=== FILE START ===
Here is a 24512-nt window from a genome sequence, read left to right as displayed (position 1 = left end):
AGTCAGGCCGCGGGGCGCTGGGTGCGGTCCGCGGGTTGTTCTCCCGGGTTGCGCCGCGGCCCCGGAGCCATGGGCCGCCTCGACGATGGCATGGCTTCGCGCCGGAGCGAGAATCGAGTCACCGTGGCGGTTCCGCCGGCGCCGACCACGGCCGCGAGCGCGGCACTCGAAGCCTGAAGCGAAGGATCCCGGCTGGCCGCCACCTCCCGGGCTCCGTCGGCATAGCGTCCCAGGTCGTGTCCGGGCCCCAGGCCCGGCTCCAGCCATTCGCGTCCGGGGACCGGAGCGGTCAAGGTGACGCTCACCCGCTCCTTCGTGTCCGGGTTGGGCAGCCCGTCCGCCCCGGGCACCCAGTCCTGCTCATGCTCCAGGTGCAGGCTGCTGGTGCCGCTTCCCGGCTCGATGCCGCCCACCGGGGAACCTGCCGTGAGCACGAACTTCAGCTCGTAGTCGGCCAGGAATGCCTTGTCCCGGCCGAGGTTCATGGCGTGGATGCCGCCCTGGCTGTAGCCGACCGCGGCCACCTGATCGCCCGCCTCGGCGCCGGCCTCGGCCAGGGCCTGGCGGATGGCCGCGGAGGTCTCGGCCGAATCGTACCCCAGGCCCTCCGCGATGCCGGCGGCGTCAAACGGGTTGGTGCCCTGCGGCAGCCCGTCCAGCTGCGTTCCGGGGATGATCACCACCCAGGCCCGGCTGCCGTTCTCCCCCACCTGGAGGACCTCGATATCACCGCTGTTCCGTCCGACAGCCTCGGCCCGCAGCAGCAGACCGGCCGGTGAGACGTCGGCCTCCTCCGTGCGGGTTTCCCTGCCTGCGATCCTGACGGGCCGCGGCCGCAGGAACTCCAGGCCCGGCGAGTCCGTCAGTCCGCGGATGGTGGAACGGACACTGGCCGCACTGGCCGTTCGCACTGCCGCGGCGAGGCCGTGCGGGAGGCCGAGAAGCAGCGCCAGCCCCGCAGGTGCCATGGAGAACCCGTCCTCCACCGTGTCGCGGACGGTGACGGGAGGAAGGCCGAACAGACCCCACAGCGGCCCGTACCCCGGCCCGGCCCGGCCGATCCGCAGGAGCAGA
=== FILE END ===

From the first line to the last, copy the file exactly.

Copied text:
Here is a 24512-nt window from a genome sequence, read left to right as displayed (position 1 = left end):
AGTCAGGCCGCGGGGCGCTGGGTGCGGTCCGCGGGTTGTTCTCCCGGGTTGCGCCGCGGCCCCGGAGCCATGGGCCGCCTCGACGATGGCATGGCTTCGCGCCGGAGCGAGAATCGAGTCACCGTGGCGGTTCCGCCGGCGCCGACCACGGCCGCGAGCGCGGCACTCGAAGCCTGAAGCGAAGGATCCCGGCTGGCCGCCACCTCCCGGGCTCCGTCGGCATAGCGTCCCAGGTCGTGTCCGGGCCCCAGGCCCGGCTCCAGCCATTCGCGTCCGGGGACCGGAGCGGTCAAGGTGACGCTCACCCGCTCCTTCGTGTCCGGGTTGGGCAGCCCGTCCGCCCCGGGCACCCAGTCCTGCTCATGCTCCAGGTGCAGGCTGCTGGTGCCGCTTCCCGGCTCGATGCCGCCCACCGGGGAACCTGCCGTGAGCACGAACTTCAGCTCGTAGTCGGCCAGGAATGCCTTGTCCCGGCCGAGGTTCATGGCGTGGATGCCGCCCTGGCTGTAGCCGACCGCGGCCACCTGATCGCCCGCCTCGGCGCCGGCCTCGGCCAGGGCCTGGCGGATGGCCGCGGAGGTCTCGGCCGAATCGTACCCCAGGCCCTCCGCGATGCCGGCGGCGTCAAACGGGTTGGTGCCCTGCGGCAGCCCGTCCAGCTGCGTTCCGGGGATGATCACCACCCAGGCCCGGCTGCCGTTCTCCCCCACCTGGAGGACCTCGATATCACCGCTGTTCCGTCCGACAGCCTCGGCCCGCAGCAGCAGACCGGCCGGTGAGACGTCGGCCTCCTCCGTGCGGGTTTCCCTGCCTGCGATCCTGACGGGCCGCGGCCGCAGGAACTCCAGGCCCGGCGAGTCCGTCAGTCCGCGGATGGTGGAACGGACACTGGCCGCACTGGCCGTTCGCACTGCCGCGGCGAGGCCGTGCGGGAGGCCGAGAAGCAGCGCCAGCCCCGCAGGTGCCATGGAGAACCCGTCCTCCACCGTGTCGCGGACGGTGACGGGAGGAAGGCCGAACAGACCCCACAGCGGCCCGTACCCCGGCCCGGCCCGGCCGATCCGCAGGAGCAGA